I’m ridiculously excited because today it’s my stop on The Deck of Omens blog tour! A huge thank you to Sarah Mather and Titan books for not only providing me with a copy of the book for review, but for inviting me to take part in the blog tour by hosting a guest post from the author herself, Christine Lynn Herman! I was so ready to return to Four Paths to find out how the story ends and honestly it did not disappoint, the conclusion was everything I hoped it would be. My guest post today is talking about the music that helped bring those pages to life – so if you want to know what The Deck of Omens playlist is, read on!
The Deck of Omens Playlist by Christine Lynn Herman
I’m the kind of writer who is heavily inspired by music. So needless to say, playlists are an integral part of my drafting and revising process. As I gear up for THE DECK OF OMENS’ release, I’m excited to share five of the songs that helped me write it with you all…plus a little non-spoilery insight into what exactly they inspired.
1. Did It To Myself by Orla Gartland
One of the most prevailing themes throughout this duology is responsibility and blame, especially in relationships (platonic and/or romantic). Did It To Myself perfectly encapsulates the way some of the characters (….one in particular) feel during THE DECK OF OMENS, and their worries about self-sabotage.
Isaac Sullivan’s POVs are an important part of this book, and this song helped out a lot when I needed to channel his mindset–he feels a lot of guilt for everything that’s happened to him in his past, and trying to sort out what is and isn’t his fault is always simmering in the back of his head.
The audio engineering of the song also got these emotions across to me: the percussion, the guitar, the resignation in the vocals, the perfect understanding of when to strip the sound down and when to build it up. Highly recommend a listen if you want to feel angsty :).
2. Dynasty by MIIA
May Hawthorne is another new POV character in THE DECK OF OMENS, and the perspective she provides on her family was both challenging and exciting to write. May is a closed-off, quiet person–for reasons that are thoroughly explored in this book. Her arc talks a lot about what happens when the things you’ve always believed in turn out to be flawed–shaken faith in a family, in a destiny, in your own power and purpose.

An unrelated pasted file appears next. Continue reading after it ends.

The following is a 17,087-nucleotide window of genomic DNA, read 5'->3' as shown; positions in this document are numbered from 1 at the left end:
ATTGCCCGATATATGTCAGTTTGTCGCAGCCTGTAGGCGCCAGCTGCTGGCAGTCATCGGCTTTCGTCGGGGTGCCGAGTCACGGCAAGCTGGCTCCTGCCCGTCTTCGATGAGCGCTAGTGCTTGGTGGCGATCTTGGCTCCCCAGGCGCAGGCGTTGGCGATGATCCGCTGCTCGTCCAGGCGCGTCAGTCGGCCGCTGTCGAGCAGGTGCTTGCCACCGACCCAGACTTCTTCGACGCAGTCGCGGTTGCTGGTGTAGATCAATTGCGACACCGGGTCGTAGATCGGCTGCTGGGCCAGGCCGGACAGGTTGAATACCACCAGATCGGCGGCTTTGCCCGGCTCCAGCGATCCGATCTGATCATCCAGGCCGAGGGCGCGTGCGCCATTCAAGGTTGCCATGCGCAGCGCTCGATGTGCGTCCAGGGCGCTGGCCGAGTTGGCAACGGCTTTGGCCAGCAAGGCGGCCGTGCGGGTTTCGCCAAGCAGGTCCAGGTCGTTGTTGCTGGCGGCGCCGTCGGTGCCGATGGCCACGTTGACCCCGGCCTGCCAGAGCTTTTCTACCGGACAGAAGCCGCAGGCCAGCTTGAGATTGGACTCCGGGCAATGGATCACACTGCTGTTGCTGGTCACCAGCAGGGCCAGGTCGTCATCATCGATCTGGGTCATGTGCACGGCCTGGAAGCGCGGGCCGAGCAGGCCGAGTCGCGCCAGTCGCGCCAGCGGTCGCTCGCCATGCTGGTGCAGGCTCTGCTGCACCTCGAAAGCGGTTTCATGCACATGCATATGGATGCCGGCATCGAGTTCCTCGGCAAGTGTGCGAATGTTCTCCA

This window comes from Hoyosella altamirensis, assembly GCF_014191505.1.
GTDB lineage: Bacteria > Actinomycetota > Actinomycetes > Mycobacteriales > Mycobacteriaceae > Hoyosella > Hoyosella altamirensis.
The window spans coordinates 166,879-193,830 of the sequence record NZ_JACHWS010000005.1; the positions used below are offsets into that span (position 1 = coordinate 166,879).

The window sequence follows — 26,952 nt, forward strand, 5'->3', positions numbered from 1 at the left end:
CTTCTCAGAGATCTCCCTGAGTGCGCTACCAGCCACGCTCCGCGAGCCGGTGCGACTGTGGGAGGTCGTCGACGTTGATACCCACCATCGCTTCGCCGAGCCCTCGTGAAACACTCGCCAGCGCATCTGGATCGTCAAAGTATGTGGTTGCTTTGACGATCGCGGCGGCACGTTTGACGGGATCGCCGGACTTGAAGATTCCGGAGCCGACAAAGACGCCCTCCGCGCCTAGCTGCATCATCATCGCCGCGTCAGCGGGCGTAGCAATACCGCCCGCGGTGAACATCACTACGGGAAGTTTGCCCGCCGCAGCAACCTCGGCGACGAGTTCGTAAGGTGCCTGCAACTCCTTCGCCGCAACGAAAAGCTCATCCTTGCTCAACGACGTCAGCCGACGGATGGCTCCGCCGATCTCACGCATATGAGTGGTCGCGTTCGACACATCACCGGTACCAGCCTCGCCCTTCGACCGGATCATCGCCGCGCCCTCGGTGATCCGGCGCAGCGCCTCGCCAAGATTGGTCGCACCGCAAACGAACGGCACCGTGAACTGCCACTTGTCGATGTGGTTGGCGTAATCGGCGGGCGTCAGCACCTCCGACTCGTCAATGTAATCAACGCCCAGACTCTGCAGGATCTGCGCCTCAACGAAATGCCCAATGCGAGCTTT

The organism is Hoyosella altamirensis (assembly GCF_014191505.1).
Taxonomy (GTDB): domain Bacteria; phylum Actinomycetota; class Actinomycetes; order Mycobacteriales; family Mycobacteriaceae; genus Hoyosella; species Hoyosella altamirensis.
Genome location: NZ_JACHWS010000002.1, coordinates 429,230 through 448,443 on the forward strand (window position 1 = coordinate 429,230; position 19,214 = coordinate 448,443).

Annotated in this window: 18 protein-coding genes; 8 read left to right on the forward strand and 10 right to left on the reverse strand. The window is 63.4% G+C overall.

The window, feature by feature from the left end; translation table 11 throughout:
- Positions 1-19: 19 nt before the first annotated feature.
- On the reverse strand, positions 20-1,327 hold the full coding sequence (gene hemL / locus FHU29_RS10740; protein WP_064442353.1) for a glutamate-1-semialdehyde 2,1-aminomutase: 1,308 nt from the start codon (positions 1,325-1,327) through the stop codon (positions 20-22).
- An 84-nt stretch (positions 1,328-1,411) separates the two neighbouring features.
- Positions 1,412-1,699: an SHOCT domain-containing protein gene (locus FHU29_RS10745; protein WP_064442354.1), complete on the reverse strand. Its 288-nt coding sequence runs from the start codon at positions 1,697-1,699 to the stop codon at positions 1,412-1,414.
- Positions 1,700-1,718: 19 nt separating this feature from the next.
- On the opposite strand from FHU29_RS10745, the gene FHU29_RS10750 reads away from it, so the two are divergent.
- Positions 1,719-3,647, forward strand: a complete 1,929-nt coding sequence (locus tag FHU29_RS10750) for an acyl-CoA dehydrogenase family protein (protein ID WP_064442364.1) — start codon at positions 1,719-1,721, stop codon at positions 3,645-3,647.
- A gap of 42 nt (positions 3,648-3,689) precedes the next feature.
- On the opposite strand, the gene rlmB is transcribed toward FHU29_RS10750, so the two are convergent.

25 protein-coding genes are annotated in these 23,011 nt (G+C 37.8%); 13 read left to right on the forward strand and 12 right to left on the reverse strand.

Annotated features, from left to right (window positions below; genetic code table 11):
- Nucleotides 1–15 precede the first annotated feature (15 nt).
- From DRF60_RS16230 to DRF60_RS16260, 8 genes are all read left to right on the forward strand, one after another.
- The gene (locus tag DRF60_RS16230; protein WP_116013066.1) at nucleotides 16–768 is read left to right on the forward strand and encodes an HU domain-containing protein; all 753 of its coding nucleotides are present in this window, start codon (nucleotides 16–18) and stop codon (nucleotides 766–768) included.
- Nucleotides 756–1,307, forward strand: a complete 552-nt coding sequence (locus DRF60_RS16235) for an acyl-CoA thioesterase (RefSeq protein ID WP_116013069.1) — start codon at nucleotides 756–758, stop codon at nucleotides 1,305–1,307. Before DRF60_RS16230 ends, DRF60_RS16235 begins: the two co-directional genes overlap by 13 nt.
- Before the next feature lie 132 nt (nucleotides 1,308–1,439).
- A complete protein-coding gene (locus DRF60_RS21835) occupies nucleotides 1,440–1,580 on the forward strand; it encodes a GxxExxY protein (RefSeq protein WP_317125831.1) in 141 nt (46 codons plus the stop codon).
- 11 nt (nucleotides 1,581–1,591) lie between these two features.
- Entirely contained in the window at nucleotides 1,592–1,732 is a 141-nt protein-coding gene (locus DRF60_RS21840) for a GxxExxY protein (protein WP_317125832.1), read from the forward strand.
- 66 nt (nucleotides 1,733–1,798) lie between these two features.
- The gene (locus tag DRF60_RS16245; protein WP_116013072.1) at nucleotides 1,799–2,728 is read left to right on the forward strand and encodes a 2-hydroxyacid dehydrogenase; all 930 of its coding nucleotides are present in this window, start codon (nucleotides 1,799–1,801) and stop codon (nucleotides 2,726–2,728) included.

I put Dynasty on this playlist the moment I heard it because I could see how perfectly it tackled all of that, and how much it felt like May’s journey to me–things falling down and crumbling. But there’s a whole lot more to May’s story than despair, and I’m so excited for readers to watch her grow.
3. Bad Decisions by Bastille
Supernatural powers might seem fun at first, but when you stack up the consequences–malevolent forces in the woods, big responsibilities, ill-advised pacts with said malevolent forces–it’s easy to see how quickly they become overwhelming. And with overwhelming stakes come…well, Bad Decisions.
All of the main characters in THE DECK OF OMENS have to handle a lot, and they don’t always handle it well. To me, Bad Decisions encapsulates a part of this book where everyone is struggling, whether internally or externally. It all culminates in a very dramatic series of scenes where big secrets come to light and big decisions get made, some positive, some very self-destructive. And I had Bad Decisions on repeat while I brainstormed all of it.
4. Organs by Of Monsters and Men
Sometimes, when I was a teenager, I would feel things so strongly that it felt as if pieces of myself were being destroyed. The lines between emotional and physical pain blur often in adolescence, or at least they did in mine, and so I tend to write characters who are handling similarly big feelings.
Organs is a song about being so overcome by things that you want to take yourself apart piece by piece, and it’s also a little gruesome in its imagery. So obviously it was pretty on-brand for a book about supernatural manifestations of trauma, and it also affected me deeply as I wrote said book. There are moments where every single one of the five main characters in THE DECK OF OMENS feels this way. They’ve been given more responsibility than anyone should have to bear, but they need to find a way to shoulder it. And they can’t do it alone. Some things are too big. Some things, you shouldn’t have to handle by yourself.
5. Shoulder to Shoulder Around the Fire by Rogue Valley
Which brings us here, I guess. I like writing books about darker topics and themes, but I also like emphasizing the way community and support can help lift the burdens life places upon you. This song has always emphasized the importance of those bonds to me: that while we can’t control what life throws at us, with good friends, we can make it a lot easier to deal with.
In Four Paths, my main characters have to handle a dangerous corruption coming from the Gray, worsening tensions between their families and the rest of the town, and even more dark and deadly secrets that just might be the death of them all. It’s the kind of problem that was never meant for just one person to solve. Writing a duology where five very different teens learn how to trust one another despite all odds was incredibly rewarding, and I’m excited for readers to see just how they all deal with all these obstacles in THE DECK OF OMENS.
Thank you for reading and thank you to Christine Lynn Herman for this fantastic insight into her story and characters, I am a little in love with Isaac Sullivan – but don’t let my other book boyfriends know! The Deck of Omens is out now and available through Titan Books!